The days of motorists facing roadworks-induced traffic jams could soon be over, following the announcement of new measures by transport minister Norman Baker.
Roadworks have provided a thorn in the side of drivers across the UK, with potholes causing damage to tyres and other car parts while road repair work itself has led to traffic build up and delays.
While this maintenance is crucial to the effective management of the UK highway network, these latest changes could see efficiencies improved.
Under the plans, announced by Mr Baker, utility companies that dig up sections of the road must agree a time frame for completion with the local council.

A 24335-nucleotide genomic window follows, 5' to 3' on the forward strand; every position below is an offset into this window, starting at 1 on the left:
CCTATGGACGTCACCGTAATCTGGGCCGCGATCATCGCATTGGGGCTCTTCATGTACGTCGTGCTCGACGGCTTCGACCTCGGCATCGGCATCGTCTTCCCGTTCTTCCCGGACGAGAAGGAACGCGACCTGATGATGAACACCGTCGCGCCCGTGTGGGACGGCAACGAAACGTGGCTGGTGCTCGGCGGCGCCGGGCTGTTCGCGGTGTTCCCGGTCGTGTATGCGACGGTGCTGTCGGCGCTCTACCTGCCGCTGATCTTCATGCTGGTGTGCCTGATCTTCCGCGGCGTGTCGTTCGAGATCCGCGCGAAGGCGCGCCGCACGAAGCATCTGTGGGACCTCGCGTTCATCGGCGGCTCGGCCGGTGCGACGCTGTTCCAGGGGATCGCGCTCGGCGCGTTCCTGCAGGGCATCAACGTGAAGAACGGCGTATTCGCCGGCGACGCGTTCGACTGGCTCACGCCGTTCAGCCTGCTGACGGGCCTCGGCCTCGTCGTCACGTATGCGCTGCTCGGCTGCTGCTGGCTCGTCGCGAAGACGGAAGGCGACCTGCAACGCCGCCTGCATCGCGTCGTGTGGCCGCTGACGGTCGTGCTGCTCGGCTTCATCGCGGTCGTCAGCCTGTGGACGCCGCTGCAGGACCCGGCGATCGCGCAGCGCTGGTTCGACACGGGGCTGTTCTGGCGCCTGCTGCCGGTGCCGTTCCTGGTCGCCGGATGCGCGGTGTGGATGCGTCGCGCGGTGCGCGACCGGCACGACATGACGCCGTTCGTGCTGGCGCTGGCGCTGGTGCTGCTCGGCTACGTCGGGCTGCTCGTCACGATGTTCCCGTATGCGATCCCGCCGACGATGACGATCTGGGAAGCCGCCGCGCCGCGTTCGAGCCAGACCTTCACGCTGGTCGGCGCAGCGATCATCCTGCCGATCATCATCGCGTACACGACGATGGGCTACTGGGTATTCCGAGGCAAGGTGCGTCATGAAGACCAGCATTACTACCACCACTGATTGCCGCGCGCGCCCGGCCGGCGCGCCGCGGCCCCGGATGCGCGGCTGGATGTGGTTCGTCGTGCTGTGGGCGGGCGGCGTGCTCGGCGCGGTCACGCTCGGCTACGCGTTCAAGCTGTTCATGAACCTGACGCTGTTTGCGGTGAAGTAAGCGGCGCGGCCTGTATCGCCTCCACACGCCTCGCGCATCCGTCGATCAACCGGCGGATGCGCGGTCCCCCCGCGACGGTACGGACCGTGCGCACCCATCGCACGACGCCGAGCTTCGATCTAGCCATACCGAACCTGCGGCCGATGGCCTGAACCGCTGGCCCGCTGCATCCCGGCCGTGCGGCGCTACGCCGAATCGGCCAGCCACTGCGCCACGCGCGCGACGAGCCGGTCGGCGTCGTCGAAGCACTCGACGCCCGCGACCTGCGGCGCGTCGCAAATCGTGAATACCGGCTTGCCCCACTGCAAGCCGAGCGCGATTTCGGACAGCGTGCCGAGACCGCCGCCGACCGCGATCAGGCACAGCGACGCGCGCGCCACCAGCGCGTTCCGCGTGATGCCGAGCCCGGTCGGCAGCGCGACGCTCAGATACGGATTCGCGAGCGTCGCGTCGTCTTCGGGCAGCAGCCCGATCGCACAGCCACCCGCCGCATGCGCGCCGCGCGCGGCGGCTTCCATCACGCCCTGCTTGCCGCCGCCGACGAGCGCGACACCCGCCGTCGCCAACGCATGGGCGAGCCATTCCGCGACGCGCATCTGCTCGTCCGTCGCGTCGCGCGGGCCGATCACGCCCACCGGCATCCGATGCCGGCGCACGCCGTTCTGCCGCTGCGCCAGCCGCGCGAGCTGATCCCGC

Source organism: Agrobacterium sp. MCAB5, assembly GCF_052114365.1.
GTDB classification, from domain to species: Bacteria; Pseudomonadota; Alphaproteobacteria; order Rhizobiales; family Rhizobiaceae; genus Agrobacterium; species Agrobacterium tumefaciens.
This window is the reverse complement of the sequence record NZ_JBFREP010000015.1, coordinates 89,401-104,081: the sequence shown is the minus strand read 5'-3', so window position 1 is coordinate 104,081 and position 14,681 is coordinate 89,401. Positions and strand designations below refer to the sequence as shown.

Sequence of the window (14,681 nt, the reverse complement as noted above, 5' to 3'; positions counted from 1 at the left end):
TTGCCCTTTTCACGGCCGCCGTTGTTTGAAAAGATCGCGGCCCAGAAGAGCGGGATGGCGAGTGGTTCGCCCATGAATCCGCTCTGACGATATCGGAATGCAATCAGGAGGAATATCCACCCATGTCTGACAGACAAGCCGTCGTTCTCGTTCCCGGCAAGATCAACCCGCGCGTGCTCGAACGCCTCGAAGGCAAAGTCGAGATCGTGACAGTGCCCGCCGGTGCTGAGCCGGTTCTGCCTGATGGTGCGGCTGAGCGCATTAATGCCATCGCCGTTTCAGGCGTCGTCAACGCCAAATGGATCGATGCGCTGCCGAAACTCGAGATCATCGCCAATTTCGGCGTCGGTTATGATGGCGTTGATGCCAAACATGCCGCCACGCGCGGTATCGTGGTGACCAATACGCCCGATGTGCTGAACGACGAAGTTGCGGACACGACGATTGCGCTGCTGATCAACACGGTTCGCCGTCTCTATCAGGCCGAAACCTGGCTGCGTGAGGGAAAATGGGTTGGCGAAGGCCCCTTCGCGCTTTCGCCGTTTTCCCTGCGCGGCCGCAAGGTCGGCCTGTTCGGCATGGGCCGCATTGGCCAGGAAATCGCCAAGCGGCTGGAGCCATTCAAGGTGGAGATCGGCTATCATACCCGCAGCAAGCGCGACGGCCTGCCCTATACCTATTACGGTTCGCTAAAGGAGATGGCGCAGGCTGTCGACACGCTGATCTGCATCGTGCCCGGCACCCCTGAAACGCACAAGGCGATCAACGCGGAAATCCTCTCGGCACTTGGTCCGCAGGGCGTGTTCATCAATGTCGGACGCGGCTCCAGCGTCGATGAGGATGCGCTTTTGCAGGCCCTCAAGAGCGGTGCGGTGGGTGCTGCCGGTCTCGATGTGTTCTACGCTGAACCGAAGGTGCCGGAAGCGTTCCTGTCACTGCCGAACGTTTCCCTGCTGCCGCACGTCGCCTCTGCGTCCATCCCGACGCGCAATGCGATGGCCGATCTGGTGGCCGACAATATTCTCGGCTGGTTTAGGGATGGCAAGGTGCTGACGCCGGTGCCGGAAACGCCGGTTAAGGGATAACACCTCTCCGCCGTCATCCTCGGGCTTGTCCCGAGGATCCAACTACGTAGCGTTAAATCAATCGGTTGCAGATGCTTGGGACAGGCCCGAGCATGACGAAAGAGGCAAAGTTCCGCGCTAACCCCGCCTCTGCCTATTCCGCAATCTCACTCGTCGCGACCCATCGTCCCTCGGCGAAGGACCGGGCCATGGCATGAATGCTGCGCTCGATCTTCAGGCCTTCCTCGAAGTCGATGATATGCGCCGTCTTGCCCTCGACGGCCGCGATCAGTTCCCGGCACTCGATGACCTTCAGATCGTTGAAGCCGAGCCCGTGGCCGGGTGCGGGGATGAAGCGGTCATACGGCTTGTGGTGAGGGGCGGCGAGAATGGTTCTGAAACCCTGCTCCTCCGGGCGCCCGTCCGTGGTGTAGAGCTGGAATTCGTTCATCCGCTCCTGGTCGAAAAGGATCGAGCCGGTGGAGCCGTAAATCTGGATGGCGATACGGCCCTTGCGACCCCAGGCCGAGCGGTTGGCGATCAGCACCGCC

Any work that goes beyond this agreed period, in situations where the utility firm had failed to negotiate extra time, will then face an overrun charge for every additional day they spend on the road.
Under the plans, the maximum daily overrun charge these utility firms can face is £2,500 with factors like the work involved and the street occupied playing a part in the pricing.
From October 1st 2012, this charge will then rise to £5,000 a day for the first three extra days, with costs of £10,000 a day from the fourth extra day onward.
Norman Baker said: "Increasing these charges means that utilities will pay penalties which reflect the cost of the disruption suffered when works go on longer than they should.
"The increases will also provide an incentive for utilities to finish works on time and prevent people sitting in unnecessary traffic jams in the first place."